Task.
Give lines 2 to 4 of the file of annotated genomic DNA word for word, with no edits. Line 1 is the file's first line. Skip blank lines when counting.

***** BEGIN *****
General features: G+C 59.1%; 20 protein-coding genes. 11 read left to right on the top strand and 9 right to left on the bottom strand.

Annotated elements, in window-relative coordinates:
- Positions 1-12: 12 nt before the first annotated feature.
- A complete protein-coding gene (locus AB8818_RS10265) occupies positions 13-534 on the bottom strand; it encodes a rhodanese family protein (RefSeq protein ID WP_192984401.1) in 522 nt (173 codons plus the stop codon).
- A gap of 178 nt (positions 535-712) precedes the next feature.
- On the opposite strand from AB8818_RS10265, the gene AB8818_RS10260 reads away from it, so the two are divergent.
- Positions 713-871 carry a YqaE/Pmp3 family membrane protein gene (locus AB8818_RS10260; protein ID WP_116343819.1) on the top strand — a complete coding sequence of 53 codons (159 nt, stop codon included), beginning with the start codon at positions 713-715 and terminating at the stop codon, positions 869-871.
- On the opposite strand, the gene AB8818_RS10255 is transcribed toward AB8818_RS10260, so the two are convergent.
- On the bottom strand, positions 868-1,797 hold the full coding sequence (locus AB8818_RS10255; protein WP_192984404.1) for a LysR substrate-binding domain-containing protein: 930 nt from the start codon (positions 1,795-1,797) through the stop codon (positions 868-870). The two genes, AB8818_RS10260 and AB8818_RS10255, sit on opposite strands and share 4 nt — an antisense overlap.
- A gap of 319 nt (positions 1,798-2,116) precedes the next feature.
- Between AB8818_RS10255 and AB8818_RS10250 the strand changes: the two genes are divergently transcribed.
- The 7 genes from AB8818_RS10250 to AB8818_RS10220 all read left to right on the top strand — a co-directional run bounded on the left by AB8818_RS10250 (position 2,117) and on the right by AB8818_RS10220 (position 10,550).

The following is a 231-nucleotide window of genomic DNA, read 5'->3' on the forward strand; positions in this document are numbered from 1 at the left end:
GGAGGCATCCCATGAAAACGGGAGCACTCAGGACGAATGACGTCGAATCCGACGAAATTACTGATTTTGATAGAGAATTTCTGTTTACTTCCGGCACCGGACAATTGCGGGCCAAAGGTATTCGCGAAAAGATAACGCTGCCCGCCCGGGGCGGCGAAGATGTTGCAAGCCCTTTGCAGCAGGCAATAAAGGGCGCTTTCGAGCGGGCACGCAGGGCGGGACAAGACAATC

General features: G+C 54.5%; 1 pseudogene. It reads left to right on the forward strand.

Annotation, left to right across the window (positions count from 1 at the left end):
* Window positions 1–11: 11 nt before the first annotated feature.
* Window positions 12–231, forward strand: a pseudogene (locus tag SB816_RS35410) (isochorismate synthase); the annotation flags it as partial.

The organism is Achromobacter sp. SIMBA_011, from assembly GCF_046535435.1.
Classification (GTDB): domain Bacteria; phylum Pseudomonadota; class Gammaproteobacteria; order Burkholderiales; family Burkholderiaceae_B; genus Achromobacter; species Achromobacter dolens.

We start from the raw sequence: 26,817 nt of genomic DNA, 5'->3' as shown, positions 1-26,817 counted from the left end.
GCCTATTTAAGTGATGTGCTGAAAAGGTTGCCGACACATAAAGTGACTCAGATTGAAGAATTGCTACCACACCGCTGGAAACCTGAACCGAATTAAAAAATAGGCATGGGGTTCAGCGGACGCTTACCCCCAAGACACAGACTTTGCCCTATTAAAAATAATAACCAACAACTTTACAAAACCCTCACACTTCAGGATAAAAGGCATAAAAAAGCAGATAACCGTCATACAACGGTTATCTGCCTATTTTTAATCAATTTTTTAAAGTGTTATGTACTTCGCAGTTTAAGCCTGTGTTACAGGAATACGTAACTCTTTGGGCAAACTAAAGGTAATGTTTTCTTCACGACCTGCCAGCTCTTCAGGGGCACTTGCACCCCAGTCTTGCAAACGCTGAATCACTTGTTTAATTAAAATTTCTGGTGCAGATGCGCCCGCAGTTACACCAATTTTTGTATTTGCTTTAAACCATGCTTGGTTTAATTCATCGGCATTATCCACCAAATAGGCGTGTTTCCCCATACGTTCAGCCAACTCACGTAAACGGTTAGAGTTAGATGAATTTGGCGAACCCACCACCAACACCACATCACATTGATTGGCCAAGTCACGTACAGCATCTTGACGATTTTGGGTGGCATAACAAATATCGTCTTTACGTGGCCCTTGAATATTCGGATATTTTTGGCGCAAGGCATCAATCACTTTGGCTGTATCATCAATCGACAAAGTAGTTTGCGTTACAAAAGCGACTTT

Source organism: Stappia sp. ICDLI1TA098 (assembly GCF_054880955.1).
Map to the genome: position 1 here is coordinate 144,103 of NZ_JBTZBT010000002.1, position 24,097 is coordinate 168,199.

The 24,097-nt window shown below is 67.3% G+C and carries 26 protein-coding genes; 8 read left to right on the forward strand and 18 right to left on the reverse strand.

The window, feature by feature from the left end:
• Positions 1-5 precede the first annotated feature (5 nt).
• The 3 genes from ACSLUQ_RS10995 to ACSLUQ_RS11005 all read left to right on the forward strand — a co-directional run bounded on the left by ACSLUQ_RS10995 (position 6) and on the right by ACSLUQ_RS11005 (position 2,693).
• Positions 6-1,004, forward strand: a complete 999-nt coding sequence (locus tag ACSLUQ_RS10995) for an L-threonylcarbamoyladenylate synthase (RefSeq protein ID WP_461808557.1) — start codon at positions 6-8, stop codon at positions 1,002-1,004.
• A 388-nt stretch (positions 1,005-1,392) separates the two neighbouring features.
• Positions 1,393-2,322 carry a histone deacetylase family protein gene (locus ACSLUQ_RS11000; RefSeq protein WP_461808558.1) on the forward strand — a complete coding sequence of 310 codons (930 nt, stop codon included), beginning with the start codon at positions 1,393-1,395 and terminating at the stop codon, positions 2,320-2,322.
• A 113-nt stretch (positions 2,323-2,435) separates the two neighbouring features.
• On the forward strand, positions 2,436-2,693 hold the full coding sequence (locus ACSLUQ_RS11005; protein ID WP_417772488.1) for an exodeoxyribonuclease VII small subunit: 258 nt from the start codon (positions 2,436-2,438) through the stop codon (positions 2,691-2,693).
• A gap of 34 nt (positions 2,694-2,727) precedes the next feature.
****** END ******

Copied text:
Annotated elements, in window-relative coordinates:
- Positions 1-12: 12 nt before the first annotated feature.
- A complete protein-coding gene (locus AB8818_RS10265) occupies positions 13-534 on the bottom strand; it encodes a rhodanese family protein (RefSeq protein ID WP_192984401.1) in 522 nt (173 codons plus the stop codon).